My apartment follows me wherever I go, leaving me no peace from its constant demands to rearrange the contents within its walls.
It is almost impossible to rest here, as my apartment compels me to do things with such force it’s like a prison guard and I am its prisoner. Thus, I will wake up at all hours, as if I must clock into the night-shift and begin working voraciously, persistently, without sitting down for a minute until my work is done. This might take as long as 18 hours, though I try to minimize this activity to 10 hours a day. But no matter how long it takes, I must soldier on until everything is perfect.
And what is perfect, you may ask? Perfect is when everything matches, including the furniture, paintings on the walls, and the clothing I am wearing, down to the matching scarf on my dog, Mallory. Sometimes this means I must paint over every painting in the house, which, as you can imagine, is quite time-consuming even though I am a fast painter. Then I must clean up all the paint I have dribbled over the floor, which is also very difficult, especially when I have let it dry.
It causes great problems with my husband, who cannot understand my constant activity of rearranging. He will say to me, “My dearest, the apartment looks beautiful. Can you not come to bed now?”
I lie to him just to keep the peace: “Of course, my love, I’ll be right in.” And sometimes I actually do this, daring to assert my will against that of the apartment’s, but I know it isn’t any use. Within a few minutes I will remember something I forgot to do. Perhaps a tea towel that once matched the previous color scheme of red was left out in the new color scheme of blue; now that towel calls for me to get up out of bed and put it out of sight, or spend another 10 hours making sure everything coordinates with the blue. This can go on for days.
Sometimes, just to spite the apartment and assert my own self-control again, I will sit down on the couch in front of the window with the perfectly matching curtains, vase, and flowers, and within seconds I will fall asleep (passed out is more like it) for two or three fitful hours. I have no peace: Even in my dreams, I am rearranging the furniture, putting up new curtains, and making sure the towels, sheets, paintings, and ashtrays are color-coordinated and in perfect balance.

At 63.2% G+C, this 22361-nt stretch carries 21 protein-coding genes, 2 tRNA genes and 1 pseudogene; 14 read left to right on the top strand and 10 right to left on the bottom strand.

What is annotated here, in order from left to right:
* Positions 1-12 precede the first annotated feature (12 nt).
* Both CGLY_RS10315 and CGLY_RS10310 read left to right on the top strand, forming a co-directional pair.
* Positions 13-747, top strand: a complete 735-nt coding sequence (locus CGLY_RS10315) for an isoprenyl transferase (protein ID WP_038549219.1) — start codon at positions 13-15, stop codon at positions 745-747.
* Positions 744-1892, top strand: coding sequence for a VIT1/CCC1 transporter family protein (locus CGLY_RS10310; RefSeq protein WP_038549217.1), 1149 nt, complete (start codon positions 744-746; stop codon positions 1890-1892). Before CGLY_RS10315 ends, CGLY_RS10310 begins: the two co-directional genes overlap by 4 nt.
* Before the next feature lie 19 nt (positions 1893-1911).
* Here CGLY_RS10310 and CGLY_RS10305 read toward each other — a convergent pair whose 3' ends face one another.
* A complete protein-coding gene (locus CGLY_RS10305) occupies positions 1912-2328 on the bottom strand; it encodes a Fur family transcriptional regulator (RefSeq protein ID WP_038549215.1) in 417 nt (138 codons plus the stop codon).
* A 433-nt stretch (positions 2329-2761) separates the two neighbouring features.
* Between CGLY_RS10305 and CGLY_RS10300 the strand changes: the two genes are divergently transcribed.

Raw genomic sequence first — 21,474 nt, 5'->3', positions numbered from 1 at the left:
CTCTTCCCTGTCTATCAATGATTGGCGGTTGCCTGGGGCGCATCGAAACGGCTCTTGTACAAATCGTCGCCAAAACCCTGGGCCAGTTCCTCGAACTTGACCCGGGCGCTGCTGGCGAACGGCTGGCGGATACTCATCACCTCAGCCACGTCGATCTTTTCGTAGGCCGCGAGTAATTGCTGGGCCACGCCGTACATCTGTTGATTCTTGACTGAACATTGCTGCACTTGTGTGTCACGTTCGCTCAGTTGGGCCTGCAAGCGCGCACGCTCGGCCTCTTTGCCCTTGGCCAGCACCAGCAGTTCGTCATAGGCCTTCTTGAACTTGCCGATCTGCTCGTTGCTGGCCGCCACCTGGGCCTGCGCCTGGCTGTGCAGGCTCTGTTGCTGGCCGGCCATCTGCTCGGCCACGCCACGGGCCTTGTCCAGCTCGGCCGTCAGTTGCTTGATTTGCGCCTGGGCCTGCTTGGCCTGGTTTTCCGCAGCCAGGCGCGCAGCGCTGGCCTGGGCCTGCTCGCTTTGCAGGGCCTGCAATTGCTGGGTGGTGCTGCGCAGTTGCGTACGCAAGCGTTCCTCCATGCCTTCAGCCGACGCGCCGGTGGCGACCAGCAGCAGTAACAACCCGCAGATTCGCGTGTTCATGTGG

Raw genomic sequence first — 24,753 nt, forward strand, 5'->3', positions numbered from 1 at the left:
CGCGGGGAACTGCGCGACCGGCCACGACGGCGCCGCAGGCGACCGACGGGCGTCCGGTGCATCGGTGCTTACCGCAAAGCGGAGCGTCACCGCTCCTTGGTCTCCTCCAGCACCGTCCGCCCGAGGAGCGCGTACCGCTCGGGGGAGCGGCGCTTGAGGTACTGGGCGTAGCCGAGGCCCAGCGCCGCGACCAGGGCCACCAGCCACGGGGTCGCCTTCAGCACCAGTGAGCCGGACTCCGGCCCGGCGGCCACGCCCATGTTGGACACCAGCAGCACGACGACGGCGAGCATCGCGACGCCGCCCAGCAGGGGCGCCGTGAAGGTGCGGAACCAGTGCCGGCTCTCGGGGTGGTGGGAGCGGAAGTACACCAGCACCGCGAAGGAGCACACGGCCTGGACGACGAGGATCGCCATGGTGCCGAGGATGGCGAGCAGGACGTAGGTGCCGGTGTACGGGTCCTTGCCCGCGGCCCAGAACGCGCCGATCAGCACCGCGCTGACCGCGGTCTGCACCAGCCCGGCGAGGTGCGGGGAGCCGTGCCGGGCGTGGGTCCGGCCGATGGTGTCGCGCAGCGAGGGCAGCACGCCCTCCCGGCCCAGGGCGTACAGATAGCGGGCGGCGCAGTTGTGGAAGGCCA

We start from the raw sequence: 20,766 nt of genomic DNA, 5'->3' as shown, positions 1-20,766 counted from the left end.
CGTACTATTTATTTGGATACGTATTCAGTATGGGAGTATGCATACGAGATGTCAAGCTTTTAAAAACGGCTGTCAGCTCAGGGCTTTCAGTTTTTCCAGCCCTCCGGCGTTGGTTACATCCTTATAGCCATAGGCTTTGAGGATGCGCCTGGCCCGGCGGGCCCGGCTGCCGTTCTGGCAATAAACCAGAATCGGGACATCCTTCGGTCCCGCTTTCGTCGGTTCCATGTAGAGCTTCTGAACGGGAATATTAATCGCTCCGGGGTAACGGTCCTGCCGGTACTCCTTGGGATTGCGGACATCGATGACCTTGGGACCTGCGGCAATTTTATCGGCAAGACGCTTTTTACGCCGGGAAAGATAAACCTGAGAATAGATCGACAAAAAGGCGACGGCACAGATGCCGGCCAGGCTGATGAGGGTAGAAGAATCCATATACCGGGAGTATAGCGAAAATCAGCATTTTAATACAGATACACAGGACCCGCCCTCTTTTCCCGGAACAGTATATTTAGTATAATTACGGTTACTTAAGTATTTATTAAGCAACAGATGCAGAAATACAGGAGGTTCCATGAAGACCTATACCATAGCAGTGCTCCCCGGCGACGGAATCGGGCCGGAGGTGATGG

My best friends, Harriet and Leonard, are not unaware of my activities and never fail to comment on the appearance of my apartment. When they arrive this evening, Harriet sits on the couch in her pale yellow dress and waves her hand around the room. “My, this arrangement of blues quite complements the blue of your eyes.”
“Thank you,” I reply, sitting and rocking in the blue chair across from them, having taken a small Valium before they arrived so that I could actually socialize a bit with my friends. It is a struggle to keep my eyes open, though, exhausted as I am from the previous evening’s labor—so I sneak into the bathroom and swallow half an Adderall, which puts me in a fine state of mind. I am able to converse almost like a normal person, which clearly I am not, but neither are Harriet and Leonard.
It all goes well as Leonard sits in the corner in his morose, judgmental state, drinking one Diet Coke after the other, and Harriet and I sip hot tea out of fragile blue and yellow china. Harriet discloses that she decided not to sell her house after all, at which point Leonard is roused from out of his near-comatose state to ask: “What about those 24 boxes of books we lugged down the stairs to get rid of so that we could sell the house?”
Harriet smiles at him, revealing her beautiful dimples: “Why, we’ll just have to carry them upstairs and put them back on the shelves.” She begins to file her nails, pretending not to notice the stricken look on Leonard’s face as he contemplates all the work he has in store for him, just to reverse all the work he has already done helping his beloved Harriet. I know well what he is feeling and groan for him.
After they leave, I sleep for an unheard of (for me) eight hours. When I wake up, birds are singing outside my window and the smell of honeysuckle seems to free my spirit, until I hear the compelling voice of my apartment ordering me to begin a new day, a new color scheme, a new round of torture.
“You don’t order me around,” I declare, and I shake my fist in the air, light a cigarette, and sip the previous night’s wine. “I’m the boss here.”
The living room looks beautiful in the soft morning light—lavenders mixed with palest blues blended with cream lace and darker blues and indigo. It is a delight and I am happy for a few moments until the nagging voice of compulsion returns.
There must be a way out of this—I cannot go on like this, I think.
There is a way out of this. Pouring a large dollop of whiskey into my coffee, I pick up the phone and dial the number of my doctor, who will prescribe another round of Paxil for me. She calls in my prescription and I get ready to pick it up, wondering why I didn’t do this sooner. Sometimes the best solution is the easiest one, the one right in front of your nose, the one you neglect to take because it seems too easy—and because we don’t feel we deserve to be happy. But I do deserve to be happy; we all do.
Putting on a plaid shirt and polka-dot shorts, I place an unmatching collar on Mallory and march out the door, out of the apartment, and go to pick up my medicine as the sun warms the top of my head in a most magnificent way.
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